- Ease of use – There is no need for a client to deal with distributed computing, as the framework takes care of everything. Therefore, it is easy to use.
Q.5 Compare Hadoop and RDBMS?
Apache Hadoop is the future of databases because it can store and process a large amount of data which is not possible with traditional databases. The main differences between Hadoop and RDBMS are as follows:
- Architecture – Traditional RDBMS has ACID properties, whereas Hadoop is a distributed computing framework consisting of two main components: Distributed file system (HDFS) and MapReduce.
- Data acceptance – RDBMS accepts only structured data, while Hadoop can accept both structured and unstructured data. This is a great feature of Hadoop, as it allows us to store everything in our database without any data loss.
- Scalability – RDBMS is a traditional database that provides vertical scalability. If the data increases, we need to increase the system configuration. In contrast, Hadoop provides horizontal scalability, so we just need to add one or more nodes to the cluster to increase data storage.
- OLTP (Real-time data processing) and OLAP – Traditional RDMS supports OLTP (Real-time data processing), whereas OLTP is not supported in Apache Hadoop. Apache Hadoop supports large-scale Batch Processing workloads (OLAP).
- Cost – RDBMS is licensed software, so we need to pay for it. In contrast, Hadoop is an open-source framework, so we don’t need to pay for it.
3. Hadoop Interview Questions for Freshers
The following Hadoop Interview Questions are meant for freshers and students, but experienced individuals can also refer to them to revise the basics.
Q.6 What are the modes in which Hadoop can run?
Apache Hadoop can run in three modes:
- Local (Standalone) Mode – Hadoop runs by default in a single-node, non-distributed mode, as a single Java process. Local mode uses the local file system for input and output operations. It is used for debugging purposes and does not support the use of HDFS. Furthermore, in this mode, there is no custom configuration required for configuration files.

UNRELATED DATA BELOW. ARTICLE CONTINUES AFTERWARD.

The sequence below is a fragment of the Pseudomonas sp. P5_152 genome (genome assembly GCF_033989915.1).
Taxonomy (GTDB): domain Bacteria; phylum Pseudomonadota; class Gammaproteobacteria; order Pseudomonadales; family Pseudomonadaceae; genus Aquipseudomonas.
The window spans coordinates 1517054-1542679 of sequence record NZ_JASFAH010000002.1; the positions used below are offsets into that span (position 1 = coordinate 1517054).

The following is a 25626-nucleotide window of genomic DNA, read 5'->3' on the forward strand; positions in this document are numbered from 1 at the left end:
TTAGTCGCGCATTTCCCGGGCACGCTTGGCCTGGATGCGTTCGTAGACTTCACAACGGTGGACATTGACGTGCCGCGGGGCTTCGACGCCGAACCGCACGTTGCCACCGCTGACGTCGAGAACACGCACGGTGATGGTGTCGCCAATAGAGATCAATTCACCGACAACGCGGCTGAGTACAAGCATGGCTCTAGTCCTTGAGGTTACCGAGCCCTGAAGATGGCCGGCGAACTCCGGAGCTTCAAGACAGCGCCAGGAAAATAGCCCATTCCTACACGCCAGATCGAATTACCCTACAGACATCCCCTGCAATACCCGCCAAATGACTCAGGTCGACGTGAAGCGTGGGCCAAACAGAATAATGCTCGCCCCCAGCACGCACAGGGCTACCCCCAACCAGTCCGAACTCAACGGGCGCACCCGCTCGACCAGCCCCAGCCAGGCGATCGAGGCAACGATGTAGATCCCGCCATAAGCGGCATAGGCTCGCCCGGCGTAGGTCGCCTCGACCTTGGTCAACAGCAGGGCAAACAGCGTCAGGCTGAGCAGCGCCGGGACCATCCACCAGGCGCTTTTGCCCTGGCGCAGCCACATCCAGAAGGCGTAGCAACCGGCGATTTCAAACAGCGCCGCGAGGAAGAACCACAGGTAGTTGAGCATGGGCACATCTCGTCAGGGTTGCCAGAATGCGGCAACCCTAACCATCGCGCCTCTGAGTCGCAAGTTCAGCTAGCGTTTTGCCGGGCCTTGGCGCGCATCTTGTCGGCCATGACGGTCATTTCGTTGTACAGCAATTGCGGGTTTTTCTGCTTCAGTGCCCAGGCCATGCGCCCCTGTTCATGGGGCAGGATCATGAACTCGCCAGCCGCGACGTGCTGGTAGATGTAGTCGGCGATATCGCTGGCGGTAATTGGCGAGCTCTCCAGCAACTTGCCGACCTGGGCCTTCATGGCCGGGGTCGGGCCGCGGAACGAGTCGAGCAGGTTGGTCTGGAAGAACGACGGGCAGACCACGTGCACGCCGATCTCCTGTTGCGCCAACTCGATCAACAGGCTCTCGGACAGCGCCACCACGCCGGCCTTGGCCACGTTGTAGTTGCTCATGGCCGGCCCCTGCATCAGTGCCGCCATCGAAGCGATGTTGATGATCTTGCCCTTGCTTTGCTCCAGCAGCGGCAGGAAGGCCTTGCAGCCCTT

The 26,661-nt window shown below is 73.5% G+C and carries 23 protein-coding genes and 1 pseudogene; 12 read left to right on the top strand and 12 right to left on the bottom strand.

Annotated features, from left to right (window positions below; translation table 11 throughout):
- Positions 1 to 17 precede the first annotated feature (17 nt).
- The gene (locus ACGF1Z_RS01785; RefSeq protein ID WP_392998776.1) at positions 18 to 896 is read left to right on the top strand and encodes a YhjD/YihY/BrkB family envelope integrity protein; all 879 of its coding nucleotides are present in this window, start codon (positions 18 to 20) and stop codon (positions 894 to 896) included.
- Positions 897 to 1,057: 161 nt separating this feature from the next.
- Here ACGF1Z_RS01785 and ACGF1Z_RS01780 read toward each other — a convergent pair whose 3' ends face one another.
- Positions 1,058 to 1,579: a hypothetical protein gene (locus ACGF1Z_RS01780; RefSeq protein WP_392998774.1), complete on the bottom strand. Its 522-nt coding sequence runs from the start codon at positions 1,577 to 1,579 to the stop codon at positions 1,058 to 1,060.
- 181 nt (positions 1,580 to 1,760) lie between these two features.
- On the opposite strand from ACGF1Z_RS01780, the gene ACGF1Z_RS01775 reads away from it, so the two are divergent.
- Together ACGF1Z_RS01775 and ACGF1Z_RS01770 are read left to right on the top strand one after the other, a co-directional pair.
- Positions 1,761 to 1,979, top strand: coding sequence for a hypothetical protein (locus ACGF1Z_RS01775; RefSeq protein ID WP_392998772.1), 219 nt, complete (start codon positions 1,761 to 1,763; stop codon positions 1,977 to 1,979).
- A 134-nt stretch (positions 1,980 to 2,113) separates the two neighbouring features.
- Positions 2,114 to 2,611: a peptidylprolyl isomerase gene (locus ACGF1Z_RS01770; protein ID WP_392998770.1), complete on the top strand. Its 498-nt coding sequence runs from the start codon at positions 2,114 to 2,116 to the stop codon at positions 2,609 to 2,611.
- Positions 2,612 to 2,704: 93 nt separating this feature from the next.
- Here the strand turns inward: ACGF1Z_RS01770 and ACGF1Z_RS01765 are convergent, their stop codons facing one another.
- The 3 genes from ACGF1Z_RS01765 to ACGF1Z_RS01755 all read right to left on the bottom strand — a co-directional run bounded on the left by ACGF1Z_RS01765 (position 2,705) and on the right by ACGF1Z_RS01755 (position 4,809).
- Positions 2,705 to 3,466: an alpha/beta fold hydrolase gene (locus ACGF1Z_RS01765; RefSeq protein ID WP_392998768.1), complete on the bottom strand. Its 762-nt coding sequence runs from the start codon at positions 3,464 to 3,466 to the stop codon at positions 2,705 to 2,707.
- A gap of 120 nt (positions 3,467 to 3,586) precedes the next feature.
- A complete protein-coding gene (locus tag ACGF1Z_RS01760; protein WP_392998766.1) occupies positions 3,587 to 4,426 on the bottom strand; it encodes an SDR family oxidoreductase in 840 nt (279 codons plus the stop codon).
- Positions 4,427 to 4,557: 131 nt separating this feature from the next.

- Pseudo-Distributed Mode – Just like Standalone mode, Hadoop also runs on a single-node in a Pseudo-distributed mode. The difference is that each daemon runs in a separate Java process in this mode. In Pseudo-distributed mode, we need configuration for all the four files mentioned above. In this case, all daemons are running on one node, and thus, both the Master and Slave node are the same.
- Fully-Distributed Mode – In this mode, all daemons execute in separate nodes forming a multi-node cluster. Thus, it allows separate nodes for Master and Slave.
Q.7 What are the features of Standalone (local) mode?
By default, Hadoop runs in a single-node, non-distributed mode, as a single Java process. Local mode uses the local file system for input and output operations, making it suitable for debugging purposes. However, it does not support the use of HDFS. Standalone mode is only suitable for running programs during development and testing. Furthermore, in this mode, there is no need for custom configuration in configuration files, which include:
- hdfs-site.xml files.
Q.8 What are the features of Pseudo mode?
In Pseudo mode, Hadoop can run on a single node just like in Standalone mode. However, in Pseudo-distributed mode, each Hadoop daemon runs in a separate Java process. To use Pseudo mode, configuration for all four files mentioned above is required. In this case, all daemons are running on one node, meaning that the Master and Slave nodes are the same.
Pseudo mode is suitable for both development and testing environments. All daemons run on the same machine in Pseudo mode.
Q.9 What are the features of Fully-Distributed mode?
In Fully-Distributed mode, all daemons execute in separate nodes forming a multi-node cluster, allowing separate nodes for both Master and Slave.
This mode is used in production environments, where ‘n’ number of machines form a cluster. Hadoop daemons run on a cluster of machines, with one host running the NameNode and other hosts running DataNodes. NodeManager is installed on every DataNode and is responsible for executing tasks on each individual DataNode.
The ResourceManager manages all of these NodeManagers. It receives processing requests and passes the corresponding parts of the request to the appropriate NodeManager.
Q.10 What are configuration files in Hadoop?
Core-site.xml – It contains configuration settings for Hadoop core, such as I/O settings that are common to HDFS and MapReduce. It uses the hostname and port, where the most commonly used port is 9000.
Here is an example configuration:
<configuration> <property> <name>fs.defaultFS</name> <value>hdfs://localhost:9000</value> </property> </configuration>
hdfs-site.xml – This file contains the configuration settings for HDFS daemons. hdfs-site.xml also specifies the default block replication and permission checking on HDFS.
<configuration> <property> <name>dfs.replication</name> <value>1</value> </property> </configuration>
mapred-site.xml – In this file, we specify the framework name for MapReduce by setting the mapreduce.framework.name property.
<configuration> <property> <name>mapreduce.framework.name</name> <value>yarn</value> </property> </configuration>